The Academic Minute from 01.25 – 01.29
Monday, January 25th
Kendra Hotz – Rhodes College
Redlined Neighborhoods and Health Outcomes
Kendra Hotz is an Associate Professor of Religious Studies, Robert R. Waller Professor of Population Health and director of the Health Equity Program at Rhodes College. Dr. Hotz is the co-author of four books and a number of articles. Her research focuses on the relationship between religious belonging, social inequalities and heal.
Tuesday, January 26th
Duane Loynes – Rhodes College
Black Communities and Law Enforcement
Duane T. Loynes Sr. is an assistant professor of urban studies and Africana studies at Rhodes College. He holds an interdisciplinary PhD in Religious Studies from Marquette University. His research and teaching are situated at the sweet spot where race, philosophy, religion, culture, and justice intersect. Dr. Loynes is currently researching the fractured relationship between Black communities and law enforcement, applying the theoretical frameworks of Afro-pessimism, critical race theory, and unconscious bias to understand the complex dynamics of anti-Black state violence in the United States. He also trains healthcare professionals and students on developing practices to minimize the role that implicit bias plays in framing the patient-provider relationship. Dr. Loynes also teaches ethics and religion courses for the Life Program at Rhodes, and is a founding faculty member of the college’s post-baccalaureate certificate in Health Equity.
Wednesday, January 27th
Shana Stoddard – Rhodes College
COVID-19 Treatment and Foundational Chemistry
Shana Stoddard is an assistant professor of chemistry at Rhodes College. Her research is focused on improving patient outcomes with autoimmune disorders, in particular idiopathic membranous nephritis (IMN), through development of auto-antibody-specific inhibitors, antigen-specific therapies, as well as novel methods for development of antigen specific therapies. In her lab, she uses a combination of computational chemistry, biochemistry and cell-based assays.
Thursday, January 28th
Joshua Goodman – Rhodes College
Parents of LGBTQ Youth
Joshua Goodman is an assistant professor of psychology at Rhodes College. His research seeks to support the mental health and well-being of LGBTQ people and their family networks. Dr. Goodman’s current research focuses on family support for sexual and gender minority youth, including projects that aim to understand the experiences of family members of LGBTQ youth, and the design and testing of interventions to help parents in supporting their sexual and gender minority children. Other areas of Dr. Goodman’s scholarship include interventions to address internalized stigma for sexual and gender minority populations and research about interactions between LGBTQ people and law enforcement. Dr. Goodman’s clinical background includes work in college counseling centers, intensive outpatient mental health treatment, and an LGBTQ community counseling center.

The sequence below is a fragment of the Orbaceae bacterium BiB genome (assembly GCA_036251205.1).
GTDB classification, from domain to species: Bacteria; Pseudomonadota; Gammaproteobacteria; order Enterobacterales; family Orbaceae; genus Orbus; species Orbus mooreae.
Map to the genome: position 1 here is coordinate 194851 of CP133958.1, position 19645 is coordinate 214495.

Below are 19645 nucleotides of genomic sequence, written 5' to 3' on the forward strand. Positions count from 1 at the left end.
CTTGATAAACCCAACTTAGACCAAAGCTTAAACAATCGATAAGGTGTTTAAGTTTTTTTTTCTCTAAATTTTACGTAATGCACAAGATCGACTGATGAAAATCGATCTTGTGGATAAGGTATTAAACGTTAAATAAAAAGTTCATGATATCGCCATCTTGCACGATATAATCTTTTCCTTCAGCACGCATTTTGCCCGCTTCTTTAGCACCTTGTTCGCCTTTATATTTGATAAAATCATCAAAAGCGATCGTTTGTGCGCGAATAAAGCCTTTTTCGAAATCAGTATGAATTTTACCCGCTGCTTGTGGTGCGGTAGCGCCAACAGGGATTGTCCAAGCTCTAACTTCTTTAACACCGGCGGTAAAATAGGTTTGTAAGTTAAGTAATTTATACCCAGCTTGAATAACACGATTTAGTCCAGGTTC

Friday, January 29th
Aixa Marchand – Rhodes College
Parents and Virtual Learning During COVID-19
Aixa Marchand is an assistant professor of psychology and educational studies at Rhodes College. Dr. Marchand graduated with a Ph.D. in education and psychology and a certificate in African American Studies from the University of Michigan in 2019. Her main research focuses on the attributions that Black parents make about educational inequities and how these attributions may relate to their school engagement. Other related research inquiries include illuminating how students and parents of color critically analyze school structures; elucidating how familial processes, such as familism and parent racial socialization, impact adolescents’ academic outcomes and socioemotional wellbeing; and the use and development of rigorous methodological tools to address societal inequities.